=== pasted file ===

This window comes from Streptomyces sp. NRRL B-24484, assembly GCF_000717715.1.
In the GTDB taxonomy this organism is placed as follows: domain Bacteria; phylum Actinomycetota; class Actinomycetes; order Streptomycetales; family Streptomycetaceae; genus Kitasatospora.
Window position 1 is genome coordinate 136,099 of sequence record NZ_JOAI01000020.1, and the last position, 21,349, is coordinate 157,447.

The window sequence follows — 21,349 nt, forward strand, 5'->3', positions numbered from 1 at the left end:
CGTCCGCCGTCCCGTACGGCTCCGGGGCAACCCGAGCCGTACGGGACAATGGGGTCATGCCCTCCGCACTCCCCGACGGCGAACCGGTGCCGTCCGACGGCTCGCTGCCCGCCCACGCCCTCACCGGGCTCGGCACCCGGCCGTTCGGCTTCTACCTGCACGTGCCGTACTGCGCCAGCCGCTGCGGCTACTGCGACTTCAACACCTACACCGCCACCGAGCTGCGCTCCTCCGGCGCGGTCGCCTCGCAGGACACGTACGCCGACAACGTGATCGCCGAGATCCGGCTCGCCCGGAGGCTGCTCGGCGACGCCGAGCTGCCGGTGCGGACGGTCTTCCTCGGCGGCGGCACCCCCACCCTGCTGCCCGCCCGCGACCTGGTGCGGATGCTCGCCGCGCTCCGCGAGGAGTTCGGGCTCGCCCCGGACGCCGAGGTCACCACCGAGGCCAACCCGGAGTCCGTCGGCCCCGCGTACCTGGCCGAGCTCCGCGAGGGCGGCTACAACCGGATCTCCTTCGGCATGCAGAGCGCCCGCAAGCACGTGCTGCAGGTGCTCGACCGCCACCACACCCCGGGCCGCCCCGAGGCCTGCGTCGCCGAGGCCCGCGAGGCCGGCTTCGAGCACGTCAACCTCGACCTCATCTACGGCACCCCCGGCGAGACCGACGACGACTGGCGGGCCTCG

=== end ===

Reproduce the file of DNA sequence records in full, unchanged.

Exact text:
This window comes from Streptomyces sp. NRRL B-24484, assembly GCF_000717715.1.
In the GTDB taxonomy this organism is placed as follows: domain Bacteria; phylum Actinomycetota; class Actinomycetes; order Streptomycetales; family Streptomycetaceae; genus Kitasatospora.
Window position 1 is genome coordinate 136,099 of sequence record NZ_JOAI01000020.1, and the last position, 21,349, is coordinate 157,447.

The window sequence follows — 21,349 nt, forward strand, 5'->3', positions numbered from 1 at the left end:
CGTCCGCCGTCCCGTACGGCTCCGGGGCAACCCGAGCCGTACGGGACAATGGGGTCATGCCCTCCGCACTCCCCGACGGCGAACCGGTGCCGTCCGACGGCTCGCTGCCCGCCCACGCCCTCACCGGGCTCGGCACCCGGCCGTTCGGCTTCTACCTGCACGTGCCGTACTGCGCCAGCCGCTGCGGCTACTGCGACTTCAACACCTACACCGCCACCGAGCTGCGCTCCTCCGGCGCGGTCGCCTCGCAGGACACGTACGCCGACAACGTGATCGCCGAGATCCGGCTCGCCCGGAGGCTGCTCGGCGACGCCGAGCTGCCGGTGCGGACGGTCTTCCTCGGCGGCGGCACCCCCACCCTGCTGCCCGCCCGCGACCTGGTGCGGATGCTCGCCGCGCTCCGCGAGGAGTTCGGGCTCGCCCCGGACGCCGAGGTCACCACCGAGGCCAACCCGGAGTCCGTCGGCCCCGCGTACCTGGCCGAGCTCCGCGAGGGCGGCTACAACCGGATCTCCTTCGGCATGCAGAGCGCCCGCAAGCACGTGCTGCAGGTGCTCGACCGCCACCACACCCCGGGCCGCCCCGAGGCCTGCGTCGCCGAGGCCCGCGAGGCCGGCTTCGAGCACGTCAACCTCGACCTCATCTACGGCACCCCCGGCGAGACCGACGACGACTGGCGGGCCTCG